If you’re a keen gardener but want to keep things natural or even garden by organic principles, there’s a huge range of different products, supplements and accessories you can buy to enable this these days, to negate the need to use pesticides, chemicals, and other such substances.
However, just because an ingredient or product is natural in origin does not mean it is necessarily harmless; after all, some of the nastiest poisons in the world are plant-based!
This means that whenever you bring a new product into your garden if you have a dog, you should be careful to check the ingredients and warnings and also perform your own due diligence to check that it is safe for dogs, or how to use it safely in a garden with a dog; even if whatever that product is seems entirely innocuous!
This is the case for a type of natural fertiliser that is popular with many gardeners called bone meal, which is an animal by-product used in place of chemical fertilisers; which might at a glance make it seem entirely harmless.
However, bone meal fertilisers are dangerous to dogs if ingested, and they’re also something that dogs might find appealing to try to eat, and so need to be used and handled with care. This article will outline how bone meal fertilisers can be dangerous to dogs, and what sort of problems to look out for. Read on to learn more.
Bone meal is a by-product of the slaughter process that essentially constitutes the finely ground bones of animals slaughtered for the food chain. It is used in different forms for a number of different purposes, one of which is as a garden fertiliser, when it is usually sold in large sacks or smaller tubs.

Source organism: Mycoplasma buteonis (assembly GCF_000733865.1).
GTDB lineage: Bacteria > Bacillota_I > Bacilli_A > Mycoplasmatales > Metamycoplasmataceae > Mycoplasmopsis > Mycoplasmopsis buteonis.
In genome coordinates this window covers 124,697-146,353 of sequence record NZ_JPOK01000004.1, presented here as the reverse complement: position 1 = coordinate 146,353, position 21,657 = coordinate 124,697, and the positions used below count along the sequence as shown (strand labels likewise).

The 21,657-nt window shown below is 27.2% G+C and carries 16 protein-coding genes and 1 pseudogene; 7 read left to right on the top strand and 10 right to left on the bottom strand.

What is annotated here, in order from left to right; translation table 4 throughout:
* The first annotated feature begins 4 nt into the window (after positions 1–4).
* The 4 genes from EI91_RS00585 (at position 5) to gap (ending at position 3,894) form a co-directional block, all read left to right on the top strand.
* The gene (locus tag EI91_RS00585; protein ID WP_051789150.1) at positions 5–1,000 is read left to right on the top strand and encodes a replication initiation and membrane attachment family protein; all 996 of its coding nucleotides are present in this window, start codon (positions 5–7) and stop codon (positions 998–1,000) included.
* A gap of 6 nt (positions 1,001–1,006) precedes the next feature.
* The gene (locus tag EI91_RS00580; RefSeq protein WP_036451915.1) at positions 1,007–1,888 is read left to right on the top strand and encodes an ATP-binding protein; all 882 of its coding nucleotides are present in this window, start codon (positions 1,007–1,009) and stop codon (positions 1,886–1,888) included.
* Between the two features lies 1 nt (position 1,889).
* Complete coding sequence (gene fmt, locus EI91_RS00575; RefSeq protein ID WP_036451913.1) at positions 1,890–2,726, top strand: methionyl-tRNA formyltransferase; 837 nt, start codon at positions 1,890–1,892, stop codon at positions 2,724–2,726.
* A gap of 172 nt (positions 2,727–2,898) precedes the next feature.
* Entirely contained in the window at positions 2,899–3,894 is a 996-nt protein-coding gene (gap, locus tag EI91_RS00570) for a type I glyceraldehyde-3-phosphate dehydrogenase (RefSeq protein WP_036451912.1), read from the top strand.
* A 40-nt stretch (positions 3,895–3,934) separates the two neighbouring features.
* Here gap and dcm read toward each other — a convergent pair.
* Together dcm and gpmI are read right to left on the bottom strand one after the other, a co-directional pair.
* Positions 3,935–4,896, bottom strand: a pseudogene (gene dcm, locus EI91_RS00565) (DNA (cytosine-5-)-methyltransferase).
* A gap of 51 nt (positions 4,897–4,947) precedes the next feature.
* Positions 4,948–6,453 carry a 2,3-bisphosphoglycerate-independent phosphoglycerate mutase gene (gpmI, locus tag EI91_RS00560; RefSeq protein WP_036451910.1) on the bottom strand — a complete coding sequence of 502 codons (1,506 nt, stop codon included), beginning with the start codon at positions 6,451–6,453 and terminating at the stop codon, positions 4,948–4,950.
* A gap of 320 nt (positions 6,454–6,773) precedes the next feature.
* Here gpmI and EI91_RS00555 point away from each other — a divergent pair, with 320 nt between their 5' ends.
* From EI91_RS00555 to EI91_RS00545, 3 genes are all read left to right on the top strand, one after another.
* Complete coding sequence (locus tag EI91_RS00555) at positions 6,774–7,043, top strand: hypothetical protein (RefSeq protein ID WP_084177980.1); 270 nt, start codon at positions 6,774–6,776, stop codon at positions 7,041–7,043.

It is designed to be used to boost plant growth, and is used by mixing into the soil to provide essential nutrients to support healthy growth.
Bone meal fertiliser can pose a hazard to dogs in several different ways. Some types of bone meal sold as fertiliser will also have other ingredients added to it, each of which can cause their own problems too.
The first potential risk of your dog ingesting bone meal fertiliser is that bone meal often contains very high levels of iron, which can result in iron toxicity in your dog.
Also, opened bags of bone meal for the garden might be kept for long periods of time between seasons, in potentially damp conditions which can result in the growth of mould. Eating mouldy bone meal can result in mould poisoning, although this is less common.
Ingestion of bone meal may also trigger pancreatitis in your dog, particularly in dogs with a predisposition to this condition.
Finally, bone meal is sold as a ground powder, but when your dog eats it the moisture in their stomach can result in it forming into a mass, which can cause internal blockages.
Bone meal in a different format and of course, dosage is sometimes sold as a supplement for dogs, particularly those fed a raw food diet. There is no formal consensus on whether this supplement is particularly necessary for dogs fed a diet of this type; but bone meal designed for dogs and sold as a canine supplement is not the same as bone meal garden fertiliser.
Bone meal is an animal by-product, and so it can smell appealing to some dogs and result in them eating it if presented with the opportunity.
This is most likely to happen if your dog gets into an open sack or tub of it, but if you have used it in the garden and so mixed it in with the soil, it can also cause your dog to dig and try to ingest it from the earth too.
If your dog has eaten bone meal fertiliser, as we mentioned earlier on there are a number of different ways that this might affect them; some dogs may become acutely ill due to one of these reasons while other dogs might not be affected at all.
However, the potential symptoms of bone meal poisoning or other problems after ingestion by dogs to look out for are:
Generally a dog would need to eat a reasonable amount of bone meal before it would make them sick, but this is also of course relative to the size of the dog and any predisposition they may have to health problems.
If you know or suspect that your dog has eaten bone meal fertiliser, call your vet for advice and have the label from the fertiliser itself to hand in case they ask you for more information about it.